The horde of loyal staff and volunteers who had run the club for the last decade had, for one reason or another, dissipated.
The only remaining off-field staff independent of the ownership are Dom Scurr, the Press Officer, and Alisha Henry, a recent recruit acting as a community liaison. An office staff of four has been reduced to one: Joseph Cala.
Officially working as a Finance Advisor, he spends the majority of match days working the turnstiles.
Notably since his arrival, the club has stopped issuing numbered tickets to patrons, and the turnstiles contain no method of counting how many go through them.
While Gateshead’s crowds have never been spectacular, this may explain why crowds have dipped even as form has improved, and multiple fans have noted that the announced crowds always seem to be smaller than the heads they count in the stand.
Internet fan groups have generally refrained from adopting official stances throughout this saga, trying to act as a broad church and promoting a ‘get behind the team, not the board’ mentality.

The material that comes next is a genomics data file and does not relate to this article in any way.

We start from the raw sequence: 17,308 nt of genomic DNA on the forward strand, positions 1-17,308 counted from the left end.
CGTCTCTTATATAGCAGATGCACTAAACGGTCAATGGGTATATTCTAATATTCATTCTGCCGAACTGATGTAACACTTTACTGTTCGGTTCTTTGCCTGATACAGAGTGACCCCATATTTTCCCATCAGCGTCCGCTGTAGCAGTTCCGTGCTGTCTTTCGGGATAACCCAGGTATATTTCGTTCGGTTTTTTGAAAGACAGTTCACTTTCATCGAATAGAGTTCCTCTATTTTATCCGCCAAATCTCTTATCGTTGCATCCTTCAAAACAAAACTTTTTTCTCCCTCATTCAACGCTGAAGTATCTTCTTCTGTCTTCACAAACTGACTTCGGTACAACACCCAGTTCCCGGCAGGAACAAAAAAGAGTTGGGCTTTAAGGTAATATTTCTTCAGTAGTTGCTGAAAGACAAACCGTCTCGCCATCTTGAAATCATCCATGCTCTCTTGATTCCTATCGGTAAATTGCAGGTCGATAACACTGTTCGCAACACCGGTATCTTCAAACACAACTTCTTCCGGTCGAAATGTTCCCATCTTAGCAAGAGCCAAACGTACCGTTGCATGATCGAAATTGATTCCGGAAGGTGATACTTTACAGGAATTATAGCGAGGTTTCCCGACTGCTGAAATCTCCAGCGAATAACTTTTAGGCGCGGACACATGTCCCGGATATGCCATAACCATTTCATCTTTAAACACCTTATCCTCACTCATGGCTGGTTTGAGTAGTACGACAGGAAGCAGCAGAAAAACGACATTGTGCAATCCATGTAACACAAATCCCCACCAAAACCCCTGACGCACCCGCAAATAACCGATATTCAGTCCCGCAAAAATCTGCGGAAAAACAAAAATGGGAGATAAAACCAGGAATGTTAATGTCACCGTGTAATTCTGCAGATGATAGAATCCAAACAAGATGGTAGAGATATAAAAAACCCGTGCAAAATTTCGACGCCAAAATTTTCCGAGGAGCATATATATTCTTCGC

In the wake of the Kerr transfer, however, every group associated with the club has declared it is no longer supportive of the board and is encouraging fans to voice their discontent and protest.
Gateshead’s fan base is small, and while disagreements have always abounded a love and dedication for Gateshead FC is at the heart of all their interests, so to see that loyalty finally fracture is a damning statement on what has gone on.
Gateshead are currently the second-longest serving member of the National League.
Though ridiculed for their small fan base and athletics stadium, they have proudly defied expectation for many years, delivering killer blows to bigger clubs like Grimsby, Wrexham and Luton, and even coming within a whisker of the Football League in 2014.
Now there is a feeling on Tyneside that these halcyon days are coming to an end. The ongoing transfer embargo and the fire sale of players suggest that the club’s finances are far from secure, assuming the money generated is even going into the club’s coffers.
The ownership is nowhere to be found: Varghese has only appeared once at the club while Williams – the most visible and most trusted member of the ownership – has retreated away from direct involvement. All that is left is Cala, the real owner of Gateshead FC.
The Heed will survive the season, though whether there will be a 2019/20 for them to contest is a question fans can’t and don’t want to answer.